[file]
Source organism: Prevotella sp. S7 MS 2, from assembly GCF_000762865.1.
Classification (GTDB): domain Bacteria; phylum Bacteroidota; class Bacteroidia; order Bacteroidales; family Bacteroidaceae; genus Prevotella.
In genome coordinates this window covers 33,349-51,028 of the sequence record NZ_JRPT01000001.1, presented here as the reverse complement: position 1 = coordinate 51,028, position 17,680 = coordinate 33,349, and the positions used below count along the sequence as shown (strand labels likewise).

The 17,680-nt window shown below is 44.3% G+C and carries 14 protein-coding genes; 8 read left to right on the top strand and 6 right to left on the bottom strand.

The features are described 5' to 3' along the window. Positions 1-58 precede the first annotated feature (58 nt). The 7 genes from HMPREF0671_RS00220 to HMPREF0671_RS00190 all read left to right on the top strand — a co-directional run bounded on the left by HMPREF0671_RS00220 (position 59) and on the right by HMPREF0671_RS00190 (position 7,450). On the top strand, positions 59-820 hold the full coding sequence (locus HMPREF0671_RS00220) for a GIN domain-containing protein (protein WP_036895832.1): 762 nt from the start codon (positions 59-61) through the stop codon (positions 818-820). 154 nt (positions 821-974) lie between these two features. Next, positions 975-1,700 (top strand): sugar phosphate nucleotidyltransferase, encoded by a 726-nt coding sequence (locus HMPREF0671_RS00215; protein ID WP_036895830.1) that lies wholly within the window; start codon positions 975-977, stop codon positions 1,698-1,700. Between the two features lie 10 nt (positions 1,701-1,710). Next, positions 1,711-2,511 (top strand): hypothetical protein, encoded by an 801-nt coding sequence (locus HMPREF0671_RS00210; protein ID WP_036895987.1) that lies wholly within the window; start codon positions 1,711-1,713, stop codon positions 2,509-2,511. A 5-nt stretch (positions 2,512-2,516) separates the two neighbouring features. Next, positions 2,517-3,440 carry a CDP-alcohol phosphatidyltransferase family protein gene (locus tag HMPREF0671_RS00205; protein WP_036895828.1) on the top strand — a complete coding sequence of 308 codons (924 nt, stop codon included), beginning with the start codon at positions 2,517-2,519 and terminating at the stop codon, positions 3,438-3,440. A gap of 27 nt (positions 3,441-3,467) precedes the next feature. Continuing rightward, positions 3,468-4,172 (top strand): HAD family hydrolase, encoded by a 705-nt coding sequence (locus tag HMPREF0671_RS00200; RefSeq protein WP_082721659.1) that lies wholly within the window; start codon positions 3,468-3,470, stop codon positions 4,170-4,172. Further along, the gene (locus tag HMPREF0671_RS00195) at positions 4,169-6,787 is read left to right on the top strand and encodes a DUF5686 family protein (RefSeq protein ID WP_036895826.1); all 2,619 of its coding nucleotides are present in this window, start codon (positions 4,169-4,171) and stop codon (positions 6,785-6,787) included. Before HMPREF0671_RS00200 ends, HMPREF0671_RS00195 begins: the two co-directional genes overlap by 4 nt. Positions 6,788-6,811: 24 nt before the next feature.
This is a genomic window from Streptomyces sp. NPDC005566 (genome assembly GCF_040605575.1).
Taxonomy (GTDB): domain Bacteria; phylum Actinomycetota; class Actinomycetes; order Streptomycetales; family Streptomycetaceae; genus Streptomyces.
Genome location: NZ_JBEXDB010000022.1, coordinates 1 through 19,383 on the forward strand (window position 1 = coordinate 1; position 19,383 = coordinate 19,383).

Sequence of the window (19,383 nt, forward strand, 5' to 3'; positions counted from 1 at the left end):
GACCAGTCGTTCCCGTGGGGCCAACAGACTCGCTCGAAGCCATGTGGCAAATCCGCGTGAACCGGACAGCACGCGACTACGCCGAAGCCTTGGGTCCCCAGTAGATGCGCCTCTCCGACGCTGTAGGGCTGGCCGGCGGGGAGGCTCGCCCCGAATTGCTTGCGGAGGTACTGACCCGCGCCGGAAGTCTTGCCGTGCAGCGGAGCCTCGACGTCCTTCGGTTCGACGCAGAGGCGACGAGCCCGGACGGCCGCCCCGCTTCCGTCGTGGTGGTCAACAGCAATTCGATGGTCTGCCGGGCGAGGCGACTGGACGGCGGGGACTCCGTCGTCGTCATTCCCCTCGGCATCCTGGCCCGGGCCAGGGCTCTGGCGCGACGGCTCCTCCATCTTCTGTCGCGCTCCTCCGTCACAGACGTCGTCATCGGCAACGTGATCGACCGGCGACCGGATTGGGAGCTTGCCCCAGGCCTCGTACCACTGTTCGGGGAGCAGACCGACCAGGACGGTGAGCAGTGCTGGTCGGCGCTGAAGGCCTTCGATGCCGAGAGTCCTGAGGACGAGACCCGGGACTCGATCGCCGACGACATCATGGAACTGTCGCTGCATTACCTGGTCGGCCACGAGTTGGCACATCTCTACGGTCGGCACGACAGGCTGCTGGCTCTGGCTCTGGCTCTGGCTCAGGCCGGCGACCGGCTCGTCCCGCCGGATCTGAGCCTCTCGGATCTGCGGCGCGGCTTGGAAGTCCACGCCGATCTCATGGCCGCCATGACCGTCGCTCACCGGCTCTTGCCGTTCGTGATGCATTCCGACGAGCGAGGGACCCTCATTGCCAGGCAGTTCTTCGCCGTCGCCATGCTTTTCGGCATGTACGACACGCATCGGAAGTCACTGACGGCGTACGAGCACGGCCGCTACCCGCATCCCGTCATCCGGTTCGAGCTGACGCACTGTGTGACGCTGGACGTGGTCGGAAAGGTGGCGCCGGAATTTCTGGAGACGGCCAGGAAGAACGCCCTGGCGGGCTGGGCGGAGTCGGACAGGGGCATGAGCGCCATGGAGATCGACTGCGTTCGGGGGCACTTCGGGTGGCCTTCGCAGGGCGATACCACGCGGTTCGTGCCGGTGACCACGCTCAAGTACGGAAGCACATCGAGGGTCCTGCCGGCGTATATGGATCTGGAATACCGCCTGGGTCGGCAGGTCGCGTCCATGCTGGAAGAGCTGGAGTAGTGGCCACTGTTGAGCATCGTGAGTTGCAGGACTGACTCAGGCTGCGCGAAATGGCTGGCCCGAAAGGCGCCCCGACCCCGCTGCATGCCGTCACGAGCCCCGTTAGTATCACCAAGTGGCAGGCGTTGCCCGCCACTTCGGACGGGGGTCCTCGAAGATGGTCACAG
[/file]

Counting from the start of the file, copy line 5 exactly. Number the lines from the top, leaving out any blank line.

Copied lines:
The features are described 5' to 3' along the window. Positions 1-58 precede the first annotated feature (58 nt). The 7 genes from HMPREF0671_RS00220 to HMPREF0671_RS00190 all read left to right on the top strand — a co-directional run bounded on the left by HMPREF0671_RS00220 (position 59) and on the right by HMPREF0671_RS00190 (position 7,450). On the top strand, positions 59-820 hold the full coding sequence (locus HMPREF0671_RS00220) for a GIN domain-containing protein (protein WP_036895832.1): 762 nt from the start codon (positions 59-61) through the stop codon (positions 818-820). 154 nt (positions 821-974) lie between these two features. Next, positions 975-1,700 (top strand): sugar phosphate nucleotidyltransferase, encoded by a 726-nt coding sequence (locus HMPREF0671_RS00215; protein ID WP_036895830.1) that lies wholly within the window; start codon positions 975-977, stop codon positions 1,698-1,700. Between the two features lie 10 nt (positions 1,701-1,710). Next, positions 1,711-2,511 (top strand): hypothetical protein, encoded by an 801-nt coding sequence (locus HMPREF0671_RS00210; protein ID WP_036895987.1) that lies wholly within the window; start codon positions 1,711-1,713, stop codon positions 2,509-2,511. A 5-nt stretch (positions 2,512-2,516) separates the two neighbouring features. Next, positions 2,517-3,440 carry a CDP-alcohol phosphatidyltransferase family protein gene (locus tag HMPREF0671_RS00205; protein WP_036895828.1) on the top strand — a complete coding sequence of 308 codons (924 nt, stop codon included), beginning with the start codon at positions 2,517-2,519 and terminating at the stop codon, positions 3,438-3,440. A gap of 27 nt (positions 3,441-3,467) precedes the next feature. Continuing rightward, positions 3,468-4,172 (top strand): HAD family hydrolase, encoded by a 705-nt coding sequence (locus tag HMPREF0671_RS00200; RefSeq protein WP_082721659.1) that lies wholly within the window; start codon positions 3,468-3,470, stop codon positions 4,170-4,172. Further along, the gene (locus tag HMPREF0671_RS00195) at positions 4,169-6,787 is read left to right on the top strand and encodes a DUF5686 family protein (RefSeq protein ID WP_036895826.1); all 2,619 of its coding nucleotides are present in this window, start codon (positions 4,169-4,171) and stop codon (positions 6,785-6,787) included. Before HMPREF0671_RS00200 ends, HMPREF0671_RS00195 begins: the two co-directional genes overlap by 4 nt. Positions 6,788-6,811: 24 nt before the next feature.